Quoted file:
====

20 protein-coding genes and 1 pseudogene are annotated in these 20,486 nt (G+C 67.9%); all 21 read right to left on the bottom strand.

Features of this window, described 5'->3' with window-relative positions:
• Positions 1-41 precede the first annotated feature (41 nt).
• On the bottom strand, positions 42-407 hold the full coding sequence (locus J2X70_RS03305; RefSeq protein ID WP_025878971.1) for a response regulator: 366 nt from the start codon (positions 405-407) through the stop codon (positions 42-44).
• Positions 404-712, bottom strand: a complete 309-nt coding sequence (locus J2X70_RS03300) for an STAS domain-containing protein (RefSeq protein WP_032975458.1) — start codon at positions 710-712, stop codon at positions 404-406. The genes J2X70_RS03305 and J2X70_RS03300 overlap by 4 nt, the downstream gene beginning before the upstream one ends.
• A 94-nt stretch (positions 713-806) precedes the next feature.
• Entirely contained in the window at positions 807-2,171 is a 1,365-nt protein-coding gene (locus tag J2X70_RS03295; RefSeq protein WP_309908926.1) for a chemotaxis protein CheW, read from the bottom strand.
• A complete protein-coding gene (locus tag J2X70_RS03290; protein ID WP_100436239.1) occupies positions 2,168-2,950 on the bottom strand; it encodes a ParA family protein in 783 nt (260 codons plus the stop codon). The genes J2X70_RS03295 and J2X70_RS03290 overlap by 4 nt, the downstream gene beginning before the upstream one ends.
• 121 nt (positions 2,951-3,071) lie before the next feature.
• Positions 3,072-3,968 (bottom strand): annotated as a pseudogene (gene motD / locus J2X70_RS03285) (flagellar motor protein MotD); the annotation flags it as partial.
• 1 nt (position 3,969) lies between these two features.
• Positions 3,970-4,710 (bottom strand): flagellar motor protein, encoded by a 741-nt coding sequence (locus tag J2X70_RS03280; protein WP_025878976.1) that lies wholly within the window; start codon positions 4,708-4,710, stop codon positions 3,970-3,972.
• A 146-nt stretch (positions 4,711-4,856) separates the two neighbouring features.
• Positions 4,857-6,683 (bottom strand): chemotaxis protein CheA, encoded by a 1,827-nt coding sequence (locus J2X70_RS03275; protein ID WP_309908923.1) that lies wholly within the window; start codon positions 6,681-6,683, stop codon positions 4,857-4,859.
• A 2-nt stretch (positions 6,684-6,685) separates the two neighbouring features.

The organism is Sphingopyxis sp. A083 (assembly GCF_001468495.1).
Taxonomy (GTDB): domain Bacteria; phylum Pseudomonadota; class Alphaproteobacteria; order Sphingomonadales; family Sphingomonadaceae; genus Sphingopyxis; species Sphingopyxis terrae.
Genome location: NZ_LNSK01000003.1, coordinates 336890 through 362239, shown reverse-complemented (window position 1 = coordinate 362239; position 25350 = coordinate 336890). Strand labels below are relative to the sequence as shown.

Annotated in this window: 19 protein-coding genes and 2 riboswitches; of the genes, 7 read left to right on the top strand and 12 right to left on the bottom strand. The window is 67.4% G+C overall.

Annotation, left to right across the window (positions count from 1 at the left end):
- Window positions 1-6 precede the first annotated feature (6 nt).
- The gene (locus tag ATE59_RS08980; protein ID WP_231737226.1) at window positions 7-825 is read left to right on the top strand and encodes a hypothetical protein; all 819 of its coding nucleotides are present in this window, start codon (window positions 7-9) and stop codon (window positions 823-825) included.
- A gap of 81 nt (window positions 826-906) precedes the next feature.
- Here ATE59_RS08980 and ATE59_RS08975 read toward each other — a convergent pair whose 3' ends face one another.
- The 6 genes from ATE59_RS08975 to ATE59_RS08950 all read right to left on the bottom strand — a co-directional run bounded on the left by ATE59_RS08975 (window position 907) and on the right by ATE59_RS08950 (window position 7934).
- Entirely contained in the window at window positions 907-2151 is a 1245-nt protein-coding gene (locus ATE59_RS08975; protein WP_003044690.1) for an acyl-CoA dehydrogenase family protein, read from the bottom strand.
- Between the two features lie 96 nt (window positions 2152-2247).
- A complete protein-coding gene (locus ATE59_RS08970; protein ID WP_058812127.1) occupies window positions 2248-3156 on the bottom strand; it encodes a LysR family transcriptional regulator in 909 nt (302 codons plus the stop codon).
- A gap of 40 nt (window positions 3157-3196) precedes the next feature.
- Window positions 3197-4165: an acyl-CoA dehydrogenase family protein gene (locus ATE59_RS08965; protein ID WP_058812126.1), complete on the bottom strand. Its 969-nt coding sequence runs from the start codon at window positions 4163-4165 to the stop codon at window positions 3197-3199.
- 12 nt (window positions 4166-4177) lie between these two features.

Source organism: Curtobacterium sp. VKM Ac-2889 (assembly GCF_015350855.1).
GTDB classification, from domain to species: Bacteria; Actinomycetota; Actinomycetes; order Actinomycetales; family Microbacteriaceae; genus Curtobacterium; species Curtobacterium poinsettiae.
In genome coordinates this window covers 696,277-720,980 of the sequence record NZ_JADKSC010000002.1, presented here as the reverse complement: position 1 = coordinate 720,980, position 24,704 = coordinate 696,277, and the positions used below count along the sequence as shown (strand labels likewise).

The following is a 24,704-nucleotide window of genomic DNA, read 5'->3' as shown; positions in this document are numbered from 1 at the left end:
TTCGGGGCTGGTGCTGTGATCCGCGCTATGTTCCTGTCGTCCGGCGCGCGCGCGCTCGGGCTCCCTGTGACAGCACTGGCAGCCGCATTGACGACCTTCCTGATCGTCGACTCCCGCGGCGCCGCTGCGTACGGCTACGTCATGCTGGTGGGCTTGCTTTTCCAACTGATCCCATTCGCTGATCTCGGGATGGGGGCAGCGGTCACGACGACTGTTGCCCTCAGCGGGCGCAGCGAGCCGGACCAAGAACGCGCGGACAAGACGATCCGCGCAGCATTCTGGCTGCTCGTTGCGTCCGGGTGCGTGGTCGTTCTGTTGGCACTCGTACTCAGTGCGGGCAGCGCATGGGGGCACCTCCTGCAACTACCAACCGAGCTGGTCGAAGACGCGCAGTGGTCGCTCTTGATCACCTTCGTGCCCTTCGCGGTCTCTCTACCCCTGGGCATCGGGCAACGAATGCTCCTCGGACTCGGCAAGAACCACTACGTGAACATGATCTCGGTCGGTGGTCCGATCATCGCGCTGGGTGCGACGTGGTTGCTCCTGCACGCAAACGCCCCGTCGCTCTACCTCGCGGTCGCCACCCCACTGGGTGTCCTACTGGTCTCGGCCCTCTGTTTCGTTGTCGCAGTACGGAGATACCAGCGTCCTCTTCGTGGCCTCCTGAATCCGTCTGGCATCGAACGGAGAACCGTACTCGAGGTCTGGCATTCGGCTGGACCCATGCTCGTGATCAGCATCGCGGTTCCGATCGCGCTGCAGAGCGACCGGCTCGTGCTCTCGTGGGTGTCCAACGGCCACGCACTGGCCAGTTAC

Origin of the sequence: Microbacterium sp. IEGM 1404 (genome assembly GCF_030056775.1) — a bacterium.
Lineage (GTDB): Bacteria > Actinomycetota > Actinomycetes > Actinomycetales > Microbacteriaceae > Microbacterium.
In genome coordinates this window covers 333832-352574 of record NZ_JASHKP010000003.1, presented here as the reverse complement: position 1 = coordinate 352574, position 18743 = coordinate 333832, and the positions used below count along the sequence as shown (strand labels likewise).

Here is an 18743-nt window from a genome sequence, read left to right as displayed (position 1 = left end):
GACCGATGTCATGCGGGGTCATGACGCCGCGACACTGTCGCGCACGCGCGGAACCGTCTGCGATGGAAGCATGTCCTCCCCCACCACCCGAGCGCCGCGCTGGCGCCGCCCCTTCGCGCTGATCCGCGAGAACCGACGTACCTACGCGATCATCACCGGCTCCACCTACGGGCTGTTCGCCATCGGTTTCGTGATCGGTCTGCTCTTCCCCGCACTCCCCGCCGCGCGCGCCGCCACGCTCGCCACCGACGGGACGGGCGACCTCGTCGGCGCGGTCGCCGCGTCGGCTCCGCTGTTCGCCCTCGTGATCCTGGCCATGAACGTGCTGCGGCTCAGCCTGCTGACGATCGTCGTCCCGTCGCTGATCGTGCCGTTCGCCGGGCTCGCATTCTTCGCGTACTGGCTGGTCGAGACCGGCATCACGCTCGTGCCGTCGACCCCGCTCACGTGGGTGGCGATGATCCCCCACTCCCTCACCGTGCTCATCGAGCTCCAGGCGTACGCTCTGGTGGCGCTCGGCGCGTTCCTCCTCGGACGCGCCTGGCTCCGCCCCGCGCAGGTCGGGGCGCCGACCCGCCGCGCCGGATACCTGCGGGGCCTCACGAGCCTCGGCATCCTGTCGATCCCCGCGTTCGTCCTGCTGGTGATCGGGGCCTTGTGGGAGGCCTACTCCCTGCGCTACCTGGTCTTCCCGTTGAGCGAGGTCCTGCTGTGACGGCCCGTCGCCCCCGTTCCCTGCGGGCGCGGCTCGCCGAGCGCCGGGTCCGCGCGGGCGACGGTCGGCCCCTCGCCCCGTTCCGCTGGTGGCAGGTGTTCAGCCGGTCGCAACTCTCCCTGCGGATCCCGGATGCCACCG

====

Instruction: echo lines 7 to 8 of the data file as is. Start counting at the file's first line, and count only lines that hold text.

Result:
• Entirely contained in the window at positions 807-2,171 is a 1,365-nt protein-coding gene (locus tag J2X70_RS03295; RefSeq protein WP_309908926.1) for a chemotaxis protein CheW, read from the bottom strand.
• A complete protein-coding gene (locus tag J2X70_RS03290; protein ID WP_100436239.1) occupies positions 2,168-2,950 on the bottom strand; it encodes a ParA family protein in 783 nt (260 codons plus the stop codon). The genes J2X70_RS03295 and J2X70_RS03290 overlap by 4 nt, the downstream gene beginning before the upstream one ends.